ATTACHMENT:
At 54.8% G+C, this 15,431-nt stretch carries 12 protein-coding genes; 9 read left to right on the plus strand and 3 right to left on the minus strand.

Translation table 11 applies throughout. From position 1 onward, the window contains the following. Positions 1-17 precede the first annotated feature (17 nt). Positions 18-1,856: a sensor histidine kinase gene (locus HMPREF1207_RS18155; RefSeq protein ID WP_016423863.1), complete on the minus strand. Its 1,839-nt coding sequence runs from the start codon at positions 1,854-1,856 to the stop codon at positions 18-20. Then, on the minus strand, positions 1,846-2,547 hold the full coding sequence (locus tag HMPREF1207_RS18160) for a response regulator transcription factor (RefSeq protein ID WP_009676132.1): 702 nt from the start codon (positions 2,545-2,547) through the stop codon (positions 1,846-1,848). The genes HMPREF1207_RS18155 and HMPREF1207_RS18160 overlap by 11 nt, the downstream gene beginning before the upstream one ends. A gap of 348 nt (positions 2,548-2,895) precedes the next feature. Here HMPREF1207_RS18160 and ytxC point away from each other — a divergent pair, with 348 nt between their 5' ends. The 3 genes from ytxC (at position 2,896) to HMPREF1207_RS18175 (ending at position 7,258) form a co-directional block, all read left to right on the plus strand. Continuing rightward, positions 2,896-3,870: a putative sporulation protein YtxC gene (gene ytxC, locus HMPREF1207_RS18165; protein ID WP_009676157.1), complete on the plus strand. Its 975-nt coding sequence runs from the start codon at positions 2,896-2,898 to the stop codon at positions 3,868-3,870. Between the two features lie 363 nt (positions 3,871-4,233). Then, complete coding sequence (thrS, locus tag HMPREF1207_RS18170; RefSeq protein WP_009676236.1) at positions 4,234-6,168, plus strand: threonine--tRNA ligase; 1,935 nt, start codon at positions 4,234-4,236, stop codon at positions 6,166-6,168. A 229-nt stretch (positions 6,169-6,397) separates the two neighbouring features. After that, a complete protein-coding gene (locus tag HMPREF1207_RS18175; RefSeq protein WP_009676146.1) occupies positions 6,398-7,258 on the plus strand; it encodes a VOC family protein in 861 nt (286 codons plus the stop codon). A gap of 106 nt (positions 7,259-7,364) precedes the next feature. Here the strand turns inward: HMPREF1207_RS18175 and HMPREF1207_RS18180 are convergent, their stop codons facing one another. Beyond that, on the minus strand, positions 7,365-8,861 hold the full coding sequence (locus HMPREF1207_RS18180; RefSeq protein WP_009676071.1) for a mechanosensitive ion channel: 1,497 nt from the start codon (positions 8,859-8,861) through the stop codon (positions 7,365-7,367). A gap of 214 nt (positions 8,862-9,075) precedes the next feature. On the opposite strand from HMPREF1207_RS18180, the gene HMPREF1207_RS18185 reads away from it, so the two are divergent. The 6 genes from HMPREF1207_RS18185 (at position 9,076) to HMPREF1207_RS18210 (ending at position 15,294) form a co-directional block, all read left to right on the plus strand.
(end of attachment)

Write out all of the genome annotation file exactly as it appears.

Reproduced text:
At 54.8% G+C, this 15,431-nt stretch carries 12 protein-coding genes; 9 read left to right on the plus strand and 3 right to left on the minus strand.

Translation table 11 applies throughout. From position 1 onward, the window contains the following. Positions 1-17 precede the first annotated feature (17 nt). Positions 18-1,856: a sensor histidine kinase gene (locus HMPREF1207_RS18155; RefSeq protein ID WP_016423863.1), complete on the minus strand. Its 1,839-nt coding sequence runs from the start codon at positions 1,854-1,856 to the stop codon at positions 18-20. Then, on the minus strand, positions 1,846-2,547 hold the full coding sequence (locus tag HMPREF1207_RS18160) for a response regulator transcription factor (RefSeq protein ID WP_009676132.1): 702 nt from the start codon (positions 2,545-2,547) through the stop codon (positions 1,846-1,848). The genes HMPREF1207_RS18155 and HMPREF1207_RS18160 overlap by 11 nt, the downstream gene beginning before the upstream one ends. A gap of 348 nt (positions 2,548-2,895) precedes the next feature. Here HMPREF1207_RS18160 and ytxC point away from each other — a divergent pair, with 348 nt between their 5' ends. The 3 genes from ytxC (at position 2,896) to HMPREF1207_RS18175 (ending at position 7,258) form a co-directional block, all read left to right on the plus strand. Continuing rightward, positions 2,896-3,870: a putative sporulation protein YtxC gene (gene ytxC, locus HMPREF1207_RS18165; protein ID WP_009676157.1), complete on the plus strand. Its 975-nt coding sequence runs from the start codon at positions 2,896-2,898 to the stop codon at positions 3,868-3,870. Between the two features lie 363 nt (positions 3,871-4,233). Then, complete coding sequence (thrS, locus tag HMPREF1207_RS18170; RefSeq protein WP_009676236.1) at positions 4,234-6,168, plus strand: threonine--tRNA ligase; 1,935 nt, start codon at positions 4,234-4,236, stop codon at positions 6,166-6,168. A 229-nt stretch (positions 6,169-6,397) separates the two neighbouring features. After that, a complete protein-coding gene (locus tag HMPREF1207_RS18175; RefSeq protein WP_009676146.1) occupies positions 6,398-7,258 on the plus strand; it encodes a VOC family protein in 861 nt (286 codons plus the stop codon). A gap of 106 nt (positions 7,259-7,364) precedes the next feature. Here the strand turns inward: HMPREF1207_RS18175 and HMPREF1207_RS18180 are convergent, their stop codons facing one another. Beyond that, on the minus strand, positions 7,365-8,861 hold the full coding sequence (locus HMPREF1207_RS18180; RefSeq protein WP_009676071.1) for a mechanosensitive ion channel: 1,497 nt from the start codon (positions 8,859-8,861) through the stop codon (positions 7,365-7,367). A gap of 214 nt (positions 8,862-9,075) precedes the next feature. On the opposite strand from HMPREF1207_RS18180, the gene HMPREF1207_RS18185 reads away from it, so the two are divergent. The 6 genes from HMPREF1207_RS18185 (at position 9,076) to HMPREF1207_RS18210 (ending at position 15,294) form a co-directional block, all read left to right on the plus strand.